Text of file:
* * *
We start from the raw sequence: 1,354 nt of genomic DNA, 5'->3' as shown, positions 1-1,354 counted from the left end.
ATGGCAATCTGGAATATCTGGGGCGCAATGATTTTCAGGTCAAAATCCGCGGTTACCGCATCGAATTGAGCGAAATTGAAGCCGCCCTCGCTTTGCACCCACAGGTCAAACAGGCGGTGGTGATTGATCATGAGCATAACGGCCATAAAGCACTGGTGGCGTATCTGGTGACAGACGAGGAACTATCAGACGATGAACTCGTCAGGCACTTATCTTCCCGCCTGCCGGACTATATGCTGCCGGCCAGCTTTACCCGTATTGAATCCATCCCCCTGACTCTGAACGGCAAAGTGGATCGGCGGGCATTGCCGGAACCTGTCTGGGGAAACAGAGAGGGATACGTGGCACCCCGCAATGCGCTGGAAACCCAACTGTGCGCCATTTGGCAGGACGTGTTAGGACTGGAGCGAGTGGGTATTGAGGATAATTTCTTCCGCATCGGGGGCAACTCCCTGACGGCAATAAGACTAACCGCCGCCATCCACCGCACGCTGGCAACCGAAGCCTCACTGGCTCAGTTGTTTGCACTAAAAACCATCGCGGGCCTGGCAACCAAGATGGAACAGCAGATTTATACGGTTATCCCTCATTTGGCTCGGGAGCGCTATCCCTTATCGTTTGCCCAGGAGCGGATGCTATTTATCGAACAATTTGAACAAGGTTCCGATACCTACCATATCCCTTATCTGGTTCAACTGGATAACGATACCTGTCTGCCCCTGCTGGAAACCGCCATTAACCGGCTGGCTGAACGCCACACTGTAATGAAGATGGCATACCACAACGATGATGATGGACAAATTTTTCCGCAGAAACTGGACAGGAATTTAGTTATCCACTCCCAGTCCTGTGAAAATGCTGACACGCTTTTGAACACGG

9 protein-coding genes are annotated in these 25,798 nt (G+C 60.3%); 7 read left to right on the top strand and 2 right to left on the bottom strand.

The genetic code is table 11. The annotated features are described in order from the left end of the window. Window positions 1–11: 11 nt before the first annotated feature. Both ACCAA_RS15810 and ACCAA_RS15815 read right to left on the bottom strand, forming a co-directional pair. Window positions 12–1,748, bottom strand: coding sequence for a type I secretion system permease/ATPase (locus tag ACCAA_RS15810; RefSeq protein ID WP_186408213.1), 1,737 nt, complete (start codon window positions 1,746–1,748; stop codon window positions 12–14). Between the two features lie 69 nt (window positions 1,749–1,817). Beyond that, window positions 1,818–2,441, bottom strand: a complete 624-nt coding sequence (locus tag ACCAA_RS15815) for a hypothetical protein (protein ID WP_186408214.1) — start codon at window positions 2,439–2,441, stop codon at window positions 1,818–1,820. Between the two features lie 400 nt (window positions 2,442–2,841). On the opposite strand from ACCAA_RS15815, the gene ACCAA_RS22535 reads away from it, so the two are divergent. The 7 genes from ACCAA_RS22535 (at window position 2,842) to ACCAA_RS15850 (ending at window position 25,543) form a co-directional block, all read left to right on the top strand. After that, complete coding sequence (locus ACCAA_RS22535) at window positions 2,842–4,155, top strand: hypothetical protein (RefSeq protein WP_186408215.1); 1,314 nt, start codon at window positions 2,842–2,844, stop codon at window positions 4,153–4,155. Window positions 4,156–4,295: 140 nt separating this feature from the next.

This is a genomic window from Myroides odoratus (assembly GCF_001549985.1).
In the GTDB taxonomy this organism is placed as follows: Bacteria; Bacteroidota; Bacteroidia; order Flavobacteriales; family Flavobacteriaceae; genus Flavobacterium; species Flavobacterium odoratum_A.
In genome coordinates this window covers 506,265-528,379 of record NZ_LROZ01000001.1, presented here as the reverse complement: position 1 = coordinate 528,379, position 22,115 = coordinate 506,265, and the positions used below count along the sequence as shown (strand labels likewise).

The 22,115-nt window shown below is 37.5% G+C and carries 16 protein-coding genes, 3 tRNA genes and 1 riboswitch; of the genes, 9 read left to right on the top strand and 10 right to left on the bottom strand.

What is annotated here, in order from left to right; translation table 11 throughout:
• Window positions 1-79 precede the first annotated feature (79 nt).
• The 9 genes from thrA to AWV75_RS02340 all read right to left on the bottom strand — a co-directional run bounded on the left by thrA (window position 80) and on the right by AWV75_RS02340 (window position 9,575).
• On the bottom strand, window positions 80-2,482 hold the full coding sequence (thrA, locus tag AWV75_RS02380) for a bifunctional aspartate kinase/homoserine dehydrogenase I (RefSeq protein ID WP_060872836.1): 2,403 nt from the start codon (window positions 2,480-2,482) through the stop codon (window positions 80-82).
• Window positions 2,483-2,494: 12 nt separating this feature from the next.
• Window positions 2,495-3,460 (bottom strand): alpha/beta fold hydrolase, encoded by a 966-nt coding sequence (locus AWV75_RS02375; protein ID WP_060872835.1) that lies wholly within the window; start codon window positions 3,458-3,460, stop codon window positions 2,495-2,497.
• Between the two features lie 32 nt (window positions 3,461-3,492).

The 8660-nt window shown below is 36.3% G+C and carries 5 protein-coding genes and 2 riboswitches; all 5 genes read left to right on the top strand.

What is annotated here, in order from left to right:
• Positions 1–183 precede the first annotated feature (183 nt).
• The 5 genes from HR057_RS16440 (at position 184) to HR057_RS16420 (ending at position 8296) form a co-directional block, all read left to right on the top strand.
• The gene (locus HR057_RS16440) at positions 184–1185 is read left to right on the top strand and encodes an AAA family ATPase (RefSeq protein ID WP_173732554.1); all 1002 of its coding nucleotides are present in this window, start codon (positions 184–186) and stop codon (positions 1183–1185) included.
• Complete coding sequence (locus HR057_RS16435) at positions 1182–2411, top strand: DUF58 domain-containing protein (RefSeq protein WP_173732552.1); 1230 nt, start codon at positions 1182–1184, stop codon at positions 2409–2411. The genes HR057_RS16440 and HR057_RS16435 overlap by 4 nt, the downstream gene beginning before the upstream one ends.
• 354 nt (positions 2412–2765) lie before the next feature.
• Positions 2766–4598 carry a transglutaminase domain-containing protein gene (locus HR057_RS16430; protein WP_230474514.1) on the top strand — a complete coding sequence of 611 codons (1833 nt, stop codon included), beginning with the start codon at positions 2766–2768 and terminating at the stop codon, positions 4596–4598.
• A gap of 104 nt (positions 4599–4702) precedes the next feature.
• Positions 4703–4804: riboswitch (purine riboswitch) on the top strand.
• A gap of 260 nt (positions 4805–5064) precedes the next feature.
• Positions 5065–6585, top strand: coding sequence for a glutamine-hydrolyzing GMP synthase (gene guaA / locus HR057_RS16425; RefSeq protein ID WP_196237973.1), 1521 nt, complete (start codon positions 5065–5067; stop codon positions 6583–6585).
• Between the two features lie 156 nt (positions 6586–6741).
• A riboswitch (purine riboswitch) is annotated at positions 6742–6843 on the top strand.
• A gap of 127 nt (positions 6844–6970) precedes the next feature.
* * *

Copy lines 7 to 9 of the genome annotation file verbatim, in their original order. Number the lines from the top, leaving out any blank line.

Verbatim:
In genome coordinates this window covers 506,265-528,379 of record NZ_LROZ01000001.1, presented here as the reverse complement: position 1 = coordinate 528,379, position 22,115 = coordinate 506,265, and the positions used below count along the sequence as shown (strand labels likewise).

The 22,115-nt window shown below is 37.5% G+C and carries 16 protein-coding genes, 3 tRNA genes and 1 riboswitch; of the genes, 9 read left to right on the top strand and 10 right to left on the bottom strand.

What is annotated here, in order from left to right; translation table 11 throughout: